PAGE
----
I embrace the person I am because I have a mother whose heart is full of optimism, strength, greatness and whimsy. She’s cheered me on through every stage of life (and continues to be my number one fan), teaching me to always try harder; to love fully; to be passionate about justice but never underestimating the art of grace; to dance joyfully through life with God; and to never assume someone’s story. There is much, much more, but like with all things she’s taught me, I have realized, are revealed through time, when I am least aware.
Gossip—be it in the form of a rumor that’s sweeping the nation or a gripe session between friends—reflects the insecurity of those who initiate it. When we make negative statements about others behind their backs, we often do so because we want to feel powerful—and that’s usually because we in some way feel powerless, unworthy, not courageous enough to be forthright. Hurtful words also send the message—both to ourselves and to those with whom we share them—that we can’t be trusted. If someone is willing to tear down one “friend,” why wouldn’t she be willing to disparage another? Gossip means we haven’t emboldened ourselves to talk directly to the people we take issue with, so we belittle them—playwright Jules Feiffer calls it “committing little murders.” In short, gossip is an assassination attempt by a coward.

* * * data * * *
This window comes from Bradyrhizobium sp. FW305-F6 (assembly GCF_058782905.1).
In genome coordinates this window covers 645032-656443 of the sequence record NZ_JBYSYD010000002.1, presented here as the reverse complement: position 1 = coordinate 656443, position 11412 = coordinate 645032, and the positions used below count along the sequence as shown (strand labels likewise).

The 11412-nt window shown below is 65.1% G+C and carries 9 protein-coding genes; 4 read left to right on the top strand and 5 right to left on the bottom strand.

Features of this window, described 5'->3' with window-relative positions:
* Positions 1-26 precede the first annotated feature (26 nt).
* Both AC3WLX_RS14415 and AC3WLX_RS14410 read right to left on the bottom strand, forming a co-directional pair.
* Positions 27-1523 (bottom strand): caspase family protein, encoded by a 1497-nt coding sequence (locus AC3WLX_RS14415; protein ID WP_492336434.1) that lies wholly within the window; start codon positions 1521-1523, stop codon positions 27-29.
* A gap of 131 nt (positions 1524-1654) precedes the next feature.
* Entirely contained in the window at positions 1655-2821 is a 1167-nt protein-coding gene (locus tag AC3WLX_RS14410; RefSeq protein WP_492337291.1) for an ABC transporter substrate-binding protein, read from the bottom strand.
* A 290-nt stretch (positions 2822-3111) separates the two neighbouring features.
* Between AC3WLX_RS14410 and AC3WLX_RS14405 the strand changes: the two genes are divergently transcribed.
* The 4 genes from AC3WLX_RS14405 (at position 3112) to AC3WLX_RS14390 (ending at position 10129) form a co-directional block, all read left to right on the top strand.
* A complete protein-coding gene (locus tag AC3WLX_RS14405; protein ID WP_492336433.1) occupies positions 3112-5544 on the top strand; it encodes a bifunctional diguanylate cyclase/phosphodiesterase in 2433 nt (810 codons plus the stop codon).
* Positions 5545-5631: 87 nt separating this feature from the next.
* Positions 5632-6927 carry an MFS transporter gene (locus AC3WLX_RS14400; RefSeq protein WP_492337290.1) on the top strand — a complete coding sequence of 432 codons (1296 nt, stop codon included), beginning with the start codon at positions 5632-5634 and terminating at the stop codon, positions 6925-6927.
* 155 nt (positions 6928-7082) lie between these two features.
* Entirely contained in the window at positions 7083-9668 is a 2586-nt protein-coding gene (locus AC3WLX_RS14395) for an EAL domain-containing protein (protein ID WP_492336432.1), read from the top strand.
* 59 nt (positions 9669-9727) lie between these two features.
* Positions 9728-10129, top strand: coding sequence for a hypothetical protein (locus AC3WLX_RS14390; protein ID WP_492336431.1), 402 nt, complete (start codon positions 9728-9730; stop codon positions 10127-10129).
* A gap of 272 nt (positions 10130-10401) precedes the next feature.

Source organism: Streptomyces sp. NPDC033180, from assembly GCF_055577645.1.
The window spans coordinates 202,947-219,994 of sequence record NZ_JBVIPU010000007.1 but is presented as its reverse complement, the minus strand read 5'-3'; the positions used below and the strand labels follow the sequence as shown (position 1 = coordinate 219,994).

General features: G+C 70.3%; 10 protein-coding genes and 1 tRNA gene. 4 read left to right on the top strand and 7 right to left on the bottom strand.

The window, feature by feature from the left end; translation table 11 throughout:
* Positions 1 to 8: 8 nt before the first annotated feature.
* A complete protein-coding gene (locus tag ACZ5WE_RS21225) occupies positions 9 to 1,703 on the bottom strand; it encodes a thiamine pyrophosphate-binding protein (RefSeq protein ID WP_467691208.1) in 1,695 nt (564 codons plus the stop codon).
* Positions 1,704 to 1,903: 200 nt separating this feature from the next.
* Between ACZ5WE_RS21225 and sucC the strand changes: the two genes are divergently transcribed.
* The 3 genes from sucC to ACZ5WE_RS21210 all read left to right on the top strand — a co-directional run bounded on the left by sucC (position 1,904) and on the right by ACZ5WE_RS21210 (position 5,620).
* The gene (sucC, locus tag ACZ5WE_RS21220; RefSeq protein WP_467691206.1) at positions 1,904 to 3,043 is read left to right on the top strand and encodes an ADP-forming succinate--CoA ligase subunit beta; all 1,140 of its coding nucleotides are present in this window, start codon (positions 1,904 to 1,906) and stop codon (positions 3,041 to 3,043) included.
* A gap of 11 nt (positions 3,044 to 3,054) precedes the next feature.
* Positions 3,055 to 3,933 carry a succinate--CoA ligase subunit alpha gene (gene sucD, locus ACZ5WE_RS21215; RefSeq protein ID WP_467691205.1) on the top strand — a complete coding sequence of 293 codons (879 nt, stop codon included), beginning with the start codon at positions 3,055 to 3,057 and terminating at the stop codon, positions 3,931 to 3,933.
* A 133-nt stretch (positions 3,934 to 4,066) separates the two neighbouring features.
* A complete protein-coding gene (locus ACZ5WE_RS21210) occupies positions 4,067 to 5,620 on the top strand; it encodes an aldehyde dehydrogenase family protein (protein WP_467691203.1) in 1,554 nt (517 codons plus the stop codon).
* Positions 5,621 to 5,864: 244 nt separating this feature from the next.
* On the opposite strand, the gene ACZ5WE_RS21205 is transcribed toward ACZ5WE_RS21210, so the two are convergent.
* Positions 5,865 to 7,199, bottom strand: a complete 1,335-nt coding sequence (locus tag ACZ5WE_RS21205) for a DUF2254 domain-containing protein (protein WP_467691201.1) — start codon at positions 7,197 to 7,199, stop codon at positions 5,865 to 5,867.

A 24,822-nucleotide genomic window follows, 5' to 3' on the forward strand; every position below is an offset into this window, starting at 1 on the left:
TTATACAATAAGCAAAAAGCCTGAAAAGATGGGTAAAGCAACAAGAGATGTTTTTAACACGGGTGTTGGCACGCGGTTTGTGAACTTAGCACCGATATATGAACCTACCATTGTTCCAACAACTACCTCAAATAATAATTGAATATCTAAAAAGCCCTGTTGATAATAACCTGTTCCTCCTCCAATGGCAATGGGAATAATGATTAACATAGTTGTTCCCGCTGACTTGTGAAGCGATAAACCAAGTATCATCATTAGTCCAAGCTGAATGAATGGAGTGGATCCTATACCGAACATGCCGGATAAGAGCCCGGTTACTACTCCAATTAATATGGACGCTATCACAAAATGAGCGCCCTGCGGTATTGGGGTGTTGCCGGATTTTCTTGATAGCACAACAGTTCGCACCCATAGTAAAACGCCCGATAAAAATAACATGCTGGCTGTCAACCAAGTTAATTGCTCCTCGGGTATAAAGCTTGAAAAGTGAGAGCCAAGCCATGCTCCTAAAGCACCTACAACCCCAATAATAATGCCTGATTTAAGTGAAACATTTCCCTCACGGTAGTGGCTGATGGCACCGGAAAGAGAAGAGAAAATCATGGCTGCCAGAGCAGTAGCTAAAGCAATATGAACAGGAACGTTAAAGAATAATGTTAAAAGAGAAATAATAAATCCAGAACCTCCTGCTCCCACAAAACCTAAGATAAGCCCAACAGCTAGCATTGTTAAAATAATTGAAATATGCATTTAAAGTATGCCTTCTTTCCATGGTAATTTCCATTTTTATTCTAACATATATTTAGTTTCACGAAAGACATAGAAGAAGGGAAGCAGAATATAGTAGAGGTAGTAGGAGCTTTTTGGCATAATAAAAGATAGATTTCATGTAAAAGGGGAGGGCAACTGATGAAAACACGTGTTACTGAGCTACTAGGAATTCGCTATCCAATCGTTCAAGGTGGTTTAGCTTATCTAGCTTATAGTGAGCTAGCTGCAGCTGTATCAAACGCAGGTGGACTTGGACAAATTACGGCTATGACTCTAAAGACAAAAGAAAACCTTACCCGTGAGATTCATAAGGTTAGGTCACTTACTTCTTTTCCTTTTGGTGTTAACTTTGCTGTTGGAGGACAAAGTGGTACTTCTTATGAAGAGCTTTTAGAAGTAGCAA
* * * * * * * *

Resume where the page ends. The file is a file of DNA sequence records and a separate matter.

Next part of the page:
We live in a culture obsessed with gossip—who’s wearing what, who’s dating whom, who’s entangled in the latest sex scandal. What would happen if we declared our homes, our relationships or our lives gossip-free zones? We’d probably be surprised at how much time we’d free up to do the work that’s most significant—building our dreams rather than tearing down others’. We’d fill our homes with a spirit of truth that would make visitors want to kick off their shoes and stay awhile. And we’d remember that while words have the power to destroy, they also have the power to heal.